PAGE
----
Letter from London: Selective Blindness and Corrective Grief

Peering across the Atlantic is something I have not really done in a while. How does the US look from here right now as we get up from the floor again after several more rounds of beating ourselves up, most recently with the wealthy widow of a construction tycoon paying for a meeting of over 50 MPs and peers in support of a return for Boris Johnson?

I was hoping a meal with my New Yorker friend might paint a clearer picture for me as far as US thinking goes. It was coincidence that right above his head at the restaurant were two of the artist’s pictures, adding a surrealist element to proceedings as I had seen them both created during the pandemic.

Talking of sickness, I had a growing kidney pain. My friend was insightful on the US, at least. The pain I kept to myself. How Trump negotiates a third, not a second term, used to be a joke, as everyone knew he could only serve two. Now, according to my friend, more than three is a possibility with one of his sons standing in. The country could become a dictatorship overnight. We are certainly preparing for a possible US withdrawal from Nato over here.

‘American society seems consumed by anxiety,’ says another American I know. ‘Some of it seems driven by cable news and undue political strife. Another part of it, well, I don’t mean this in any way an endorsement of what remains of Britain’s antiquated class system, but in the coastal cities people seem to recalculate their own and others’ status on a daily basis, further feeding that anxiety and producing further distraction.’

Elsewhere, Biden’s week of hell with Gaza, while no match for those actually in Gaza, began with us hearing over here about his ‘instructions’ to negotiators to get a ceasefire deal. He was like some benign faraway ghost with long trailing fingers. Not instructions for his own team, I add, but for the emir of Qatar and the president of Egypt. At the same time, a shocking nearly 70% of all Israelis last week continued to want no aid whatsoever to get through to the Gazans. That is quite extraordinary, whichever side of the ocean you are on. How much longer the US and UK can continue to support such a thing is a moot point. Also, the very moment the UK decided to join the US in the creation of a maritime corridor, people were being killed by airdropped aid. Though these latest deaths were accidental, what we are dealing with here in general is what Martin Amis in Inside Story called ‘selective blindness’. He was actually referring to British Zionist leader and lawyer Herbert Bentwich, who refused to acknowledge the Arabs in 1890s Palestine during a pilgrimage called Ereẓ Israel of the Order of the Ancient Maccabeans. ‘He does not see,’ writes Amis, ‘because if he does see, he will have to turn back.’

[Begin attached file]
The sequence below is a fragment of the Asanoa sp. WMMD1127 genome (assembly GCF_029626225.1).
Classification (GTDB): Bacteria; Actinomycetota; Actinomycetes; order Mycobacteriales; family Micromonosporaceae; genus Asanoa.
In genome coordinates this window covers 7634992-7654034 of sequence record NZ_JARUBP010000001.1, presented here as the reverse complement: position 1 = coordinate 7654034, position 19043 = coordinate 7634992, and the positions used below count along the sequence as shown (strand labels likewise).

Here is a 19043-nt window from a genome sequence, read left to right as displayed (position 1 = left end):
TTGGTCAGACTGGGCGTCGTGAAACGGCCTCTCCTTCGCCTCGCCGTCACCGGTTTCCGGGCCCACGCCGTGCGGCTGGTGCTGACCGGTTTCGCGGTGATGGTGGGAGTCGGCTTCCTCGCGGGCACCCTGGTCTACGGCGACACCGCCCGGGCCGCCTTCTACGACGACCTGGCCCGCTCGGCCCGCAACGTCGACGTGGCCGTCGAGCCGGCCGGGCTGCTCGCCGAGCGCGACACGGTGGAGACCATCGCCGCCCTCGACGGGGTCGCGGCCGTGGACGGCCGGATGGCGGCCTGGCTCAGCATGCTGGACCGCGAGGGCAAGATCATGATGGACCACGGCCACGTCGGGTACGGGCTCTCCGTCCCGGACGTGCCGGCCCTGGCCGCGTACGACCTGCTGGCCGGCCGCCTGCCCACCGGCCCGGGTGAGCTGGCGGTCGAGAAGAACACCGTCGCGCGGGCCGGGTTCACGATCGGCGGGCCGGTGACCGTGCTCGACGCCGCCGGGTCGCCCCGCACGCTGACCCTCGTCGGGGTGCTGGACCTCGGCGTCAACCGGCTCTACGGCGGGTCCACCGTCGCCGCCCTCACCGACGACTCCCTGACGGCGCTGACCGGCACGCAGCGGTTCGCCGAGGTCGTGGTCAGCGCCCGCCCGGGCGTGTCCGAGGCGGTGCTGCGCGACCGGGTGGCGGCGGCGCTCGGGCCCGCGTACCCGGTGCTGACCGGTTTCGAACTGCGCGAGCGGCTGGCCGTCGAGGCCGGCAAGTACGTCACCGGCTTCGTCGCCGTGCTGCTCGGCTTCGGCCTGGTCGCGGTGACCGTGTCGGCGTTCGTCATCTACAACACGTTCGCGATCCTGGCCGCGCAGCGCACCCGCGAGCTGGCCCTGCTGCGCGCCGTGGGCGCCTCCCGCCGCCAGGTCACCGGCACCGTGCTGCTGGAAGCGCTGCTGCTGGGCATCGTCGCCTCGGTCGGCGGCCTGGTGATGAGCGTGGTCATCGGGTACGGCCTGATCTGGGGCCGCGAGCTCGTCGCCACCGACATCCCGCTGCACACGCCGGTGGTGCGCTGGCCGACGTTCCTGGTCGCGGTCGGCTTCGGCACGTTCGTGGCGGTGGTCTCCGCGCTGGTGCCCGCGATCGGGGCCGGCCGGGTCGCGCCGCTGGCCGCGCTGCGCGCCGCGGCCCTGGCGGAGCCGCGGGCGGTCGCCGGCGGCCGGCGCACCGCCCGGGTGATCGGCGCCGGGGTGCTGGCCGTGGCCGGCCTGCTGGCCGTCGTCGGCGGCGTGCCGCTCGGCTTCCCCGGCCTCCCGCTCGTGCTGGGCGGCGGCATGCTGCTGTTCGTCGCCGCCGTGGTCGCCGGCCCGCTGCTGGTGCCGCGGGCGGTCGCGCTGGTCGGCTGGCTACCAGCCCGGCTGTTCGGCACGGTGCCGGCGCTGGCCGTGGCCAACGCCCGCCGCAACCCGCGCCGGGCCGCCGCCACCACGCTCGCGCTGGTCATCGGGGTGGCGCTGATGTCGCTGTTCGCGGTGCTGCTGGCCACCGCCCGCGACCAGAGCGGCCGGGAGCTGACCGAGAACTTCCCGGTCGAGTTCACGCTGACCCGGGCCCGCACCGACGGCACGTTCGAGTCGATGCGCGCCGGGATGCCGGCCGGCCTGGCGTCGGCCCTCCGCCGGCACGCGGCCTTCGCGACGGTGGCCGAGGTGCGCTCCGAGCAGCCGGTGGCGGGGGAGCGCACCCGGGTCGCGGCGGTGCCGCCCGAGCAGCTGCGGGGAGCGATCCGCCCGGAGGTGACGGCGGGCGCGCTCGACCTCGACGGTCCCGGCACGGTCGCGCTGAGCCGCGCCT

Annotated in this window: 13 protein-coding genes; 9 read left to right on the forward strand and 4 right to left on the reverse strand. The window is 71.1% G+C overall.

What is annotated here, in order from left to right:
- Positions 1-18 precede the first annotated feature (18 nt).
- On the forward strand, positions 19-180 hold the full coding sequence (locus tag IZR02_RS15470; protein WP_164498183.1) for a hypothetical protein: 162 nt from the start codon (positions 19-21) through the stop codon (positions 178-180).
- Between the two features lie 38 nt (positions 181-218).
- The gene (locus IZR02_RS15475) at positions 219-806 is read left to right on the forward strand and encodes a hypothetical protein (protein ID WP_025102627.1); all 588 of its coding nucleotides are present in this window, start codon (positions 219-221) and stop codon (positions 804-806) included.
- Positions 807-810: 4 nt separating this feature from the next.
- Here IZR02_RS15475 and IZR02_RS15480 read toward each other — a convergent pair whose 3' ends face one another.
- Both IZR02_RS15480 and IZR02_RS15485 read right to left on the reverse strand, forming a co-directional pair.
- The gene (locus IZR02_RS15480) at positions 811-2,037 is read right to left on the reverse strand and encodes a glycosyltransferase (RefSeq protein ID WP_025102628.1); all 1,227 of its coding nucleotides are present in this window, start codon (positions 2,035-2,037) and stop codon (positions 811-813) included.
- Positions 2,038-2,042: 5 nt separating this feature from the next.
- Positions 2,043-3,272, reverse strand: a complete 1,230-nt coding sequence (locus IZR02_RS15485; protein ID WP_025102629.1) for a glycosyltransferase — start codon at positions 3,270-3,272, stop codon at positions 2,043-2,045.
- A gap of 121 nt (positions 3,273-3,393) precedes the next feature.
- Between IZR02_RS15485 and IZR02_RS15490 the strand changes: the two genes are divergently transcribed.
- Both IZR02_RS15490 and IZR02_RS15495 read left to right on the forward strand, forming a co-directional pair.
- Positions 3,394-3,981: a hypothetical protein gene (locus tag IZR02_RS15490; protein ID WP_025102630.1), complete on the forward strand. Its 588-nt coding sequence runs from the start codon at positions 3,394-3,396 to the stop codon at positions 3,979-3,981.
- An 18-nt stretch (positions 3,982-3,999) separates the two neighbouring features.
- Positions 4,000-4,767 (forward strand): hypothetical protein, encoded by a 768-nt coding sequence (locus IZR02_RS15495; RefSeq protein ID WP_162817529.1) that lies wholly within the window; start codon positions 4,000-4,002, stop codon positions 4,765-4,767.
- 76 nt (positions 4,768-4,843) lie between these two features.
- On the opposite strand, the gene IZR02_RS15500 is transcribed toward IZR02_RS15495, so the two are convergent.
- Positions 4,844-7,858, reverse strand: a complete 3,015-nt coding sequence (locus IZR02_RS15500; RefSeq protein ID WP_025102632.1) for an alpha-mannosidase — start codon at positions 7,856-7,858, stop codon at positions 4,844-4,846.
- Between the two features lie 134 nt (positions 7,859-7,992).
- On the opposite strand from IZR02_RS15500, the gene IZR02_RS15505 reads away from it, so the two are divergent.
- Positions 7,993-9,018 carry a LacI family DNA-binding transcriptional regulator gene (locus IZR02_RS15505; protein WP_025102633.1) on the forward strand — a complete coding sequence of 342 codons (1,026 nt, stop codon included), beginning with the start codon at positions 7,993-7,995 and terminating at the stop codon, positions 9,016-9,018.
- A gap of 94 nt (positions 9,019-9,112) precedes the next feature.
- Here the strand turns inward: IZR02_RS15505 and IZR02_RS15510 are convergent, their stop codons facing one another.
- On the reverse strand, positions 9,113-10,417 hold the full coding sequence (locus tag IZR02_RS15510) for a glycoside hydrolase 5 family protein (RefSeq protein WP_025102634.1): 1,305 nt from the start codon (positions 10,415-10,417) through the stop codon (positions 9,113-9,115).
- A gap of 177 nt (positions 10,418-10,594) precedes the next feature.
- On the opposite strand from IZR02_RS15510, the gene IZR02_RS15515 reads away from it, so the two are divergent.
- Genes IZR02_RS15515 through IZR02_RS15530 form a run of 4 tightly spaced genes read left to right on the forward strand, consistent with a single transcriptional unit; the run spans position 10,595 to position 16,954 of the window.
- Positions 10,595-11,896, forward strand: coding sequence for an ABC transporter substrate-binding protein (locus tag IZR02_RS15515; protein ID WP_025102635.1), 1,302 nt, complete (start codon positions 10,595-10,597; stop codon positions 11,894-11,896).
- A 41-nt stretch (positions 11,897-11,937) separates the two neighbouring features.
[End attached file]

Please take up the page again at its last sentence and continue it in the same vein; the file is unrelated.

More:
‘The darkest places in hell are reserved for those who maintain their neutrality in times of moral crisis,’ wrote Dante. Neutrality simply feels no longer possible here. It does not mean there are no hostages. It does not mean Hamas are angels in disguise. It means we are tearing ourselves apart through our own selective blindness. As former Greek finance minister Yanis Varoufakis said to Kamala Harris last week: ‘You are elevating hypocrisy to a new level by arming the hand that you then accuse of killing.’ I can see my New Yorker friend is genuinely stung these days when it comes to the subject of Gaza. Long a believer in Israeli determination to minimise civilian casualties, he looks increasingly disillusioned.